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Toyota Corolla KE70 1982 Model | Detailed Review | Engine Startup | Walk around | ZainUlAbideen

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Assalamoalikum friends this is #ZainUlAbideen and this video is about #ToyotaCorolla #KE70 1982 Model.The fourth-generation model was released in March 1979 in Japan, and was the last generation to have the entire lineup in rear-wheel-drive configuration. Export sales commenced in August 1979. Although most of the fourth generation was replaced by 1984, the station wagon and van versions were offered into late 1987. In 1980 Corolla daily production reached an all-time high, averaging 2,346 units. The one-millionth Corolla was a 70-series, built in February 1983. A limited "One Million Edition" was released in Japan at this time.

This generation (apart from the wagon) got a new rear coil spring five-link rear end with a panhard rod (two years after its main Japanese rival the Nissan Sunny had made the same change), and the wheelbase was longer at 94.5 in (2,400 mm). A new 1.8 L (1,770 cc/108 in³) 3T engine was optional to some markets, while parts of the world retained the old 4K. The most notable inline-four engine advancement came in 1983, however, as Toyota began offering the 1.6 L (1,587 cc/96 in³) 4A-C. The aluminum head, SOHC engine, although bulkier in size and weight than the K and T engines it was offered alongside, was a grand step up in performance. This would be the last generation of Corollas to use any pushrod or iron cylinder head engines, as Toyota made the decision to focus exclusively on aluminium head, OHC engine design from this point forward. This was the first generation to have power steering. In the US market, this was introduced in 1981 for the 1982 model year.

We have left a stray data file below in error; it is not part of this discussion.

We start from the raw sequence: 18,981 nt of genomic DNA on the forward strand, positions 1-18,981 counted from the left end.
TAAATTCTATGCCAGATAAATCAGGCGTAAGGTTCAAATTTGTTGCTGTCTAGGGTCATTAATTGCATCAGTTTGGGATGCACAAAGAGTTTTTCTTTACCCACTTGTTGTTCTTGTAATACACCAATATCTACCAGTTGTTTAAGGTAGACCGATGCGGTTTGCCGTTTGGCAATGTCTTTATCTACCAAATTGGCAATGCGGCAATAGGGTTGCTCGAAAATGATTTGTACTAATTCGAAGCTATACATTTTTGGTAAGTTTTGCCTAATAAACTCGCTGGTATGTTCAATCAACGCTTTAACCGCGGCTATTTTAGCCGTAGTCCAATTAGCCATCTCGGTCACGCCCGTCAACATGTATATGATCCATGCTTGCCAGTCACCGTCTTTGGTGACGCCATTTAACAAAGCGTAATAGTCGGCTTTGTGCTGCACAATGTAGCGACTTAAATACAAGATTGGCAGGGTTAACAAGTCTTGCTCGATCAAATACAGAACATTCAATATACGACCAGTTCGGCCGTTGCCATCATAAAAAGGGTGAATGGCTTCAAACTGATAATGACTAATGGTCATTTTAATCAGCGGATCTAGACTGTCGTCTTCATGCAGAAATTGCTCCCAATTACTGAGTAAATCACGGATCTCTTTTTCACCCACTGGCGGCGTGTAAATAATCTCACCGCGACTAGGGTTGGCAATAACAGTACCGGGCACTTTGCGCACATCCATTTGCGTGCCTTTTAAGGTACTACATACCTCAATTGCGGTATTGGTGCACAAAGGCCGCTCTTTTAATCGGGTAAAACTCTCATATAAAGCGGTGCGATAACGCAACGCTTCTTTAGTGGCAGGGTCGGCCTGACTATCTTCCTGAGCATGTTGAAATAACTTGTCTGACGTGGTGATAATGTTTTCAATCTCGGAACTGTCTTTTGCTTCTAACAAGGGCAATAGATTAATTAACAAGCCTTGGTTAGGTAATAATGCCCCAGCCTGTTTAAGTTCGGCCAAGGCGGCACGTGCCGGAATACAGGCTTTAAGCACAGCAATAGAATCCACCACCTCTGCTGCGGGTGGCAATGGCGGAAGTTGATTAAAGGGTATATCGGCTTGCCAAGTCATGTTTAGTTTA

In Japan, where it was introduced in March 1979, the Corolla was offered in all body styles: two-door Sedan, four-door Sedan, two-door Hardtop Coupé, three-door Coupé, and three-door Liftback Coupé. The three- or five-door Van models were added to the lineup in August 1979; until then the old 30-series Van had continued to be available. This was also when the 1.8-litre 13T engine first became available in the domestic Japanese market. The Levin continued as a coupé, with a sporting four-door sedan called the Corolla GT also available.
February 1982 saw the introduction of the Toyota 1C diesel engine installed in the Corolla sedan. This car was exclusive to the Toyota Diesel Store to encourage sales at the largely commercial truck retailer for Toyota in Japan, alongside the larger, diesel-engined Toyota Vista. At the same time, the Van was no longer available with the 1.6-litre gasoline engine, but the five-door KE73G wagon was introduced as the first Corolla Wagon to be sold in Japan (rather than the "van" commercial car). The Van/Wagon continued to be offered until August 1987, skipping the first front-wheel-drive generation of Corollas. After the introduction of the front-wheel drive E80-series Corolla, the Van range received a facelift and a new set of chassis codes (KE72V, KE74V, CE71V).
Japanese market engines:

4K-U — 1.3 L (1290 cc) I4, 8-valve pushrod, carb, 74 PS (54 kW) (KE70, KE73G)
4K-J — 1.3 L (1290 cc) I4, 8-valve pushrod, carb, 69 PS (51 kW) (KE71V, KE72V, van only) 72 PS (53 kW) in later models
5K-J — 1.5 L (1496 cc) I4, 8-valve pushrod, carb, (KE74V, van only)
3A-U — 1.5 L (1,452 cc) I4, 8-valve SOHC, carb, 80 PS (59 kW) (AE70)
12T-J — 1.6 L (1587 cc) I4, 8-valve pushrod, carb, 86 PS (63 kW) (TE73V, TE74V from August 1981)
2T-GEU — 1.6 L (1587 cc) I4, 8-valve DOHC, EFI, 115 PS (85 kW) (TE71)
13T-U — 1.8 L (1,770 cc) I4, 8-valve pushrod, 95 PS (70 kW) (TE70)
3T-C — 1.8 L (1,770 cc) I4, 8-valve pushrod (TE72)
1C – 1.8 L I4 diesel, 65 PS (48 kW) (CE70, CE71V)

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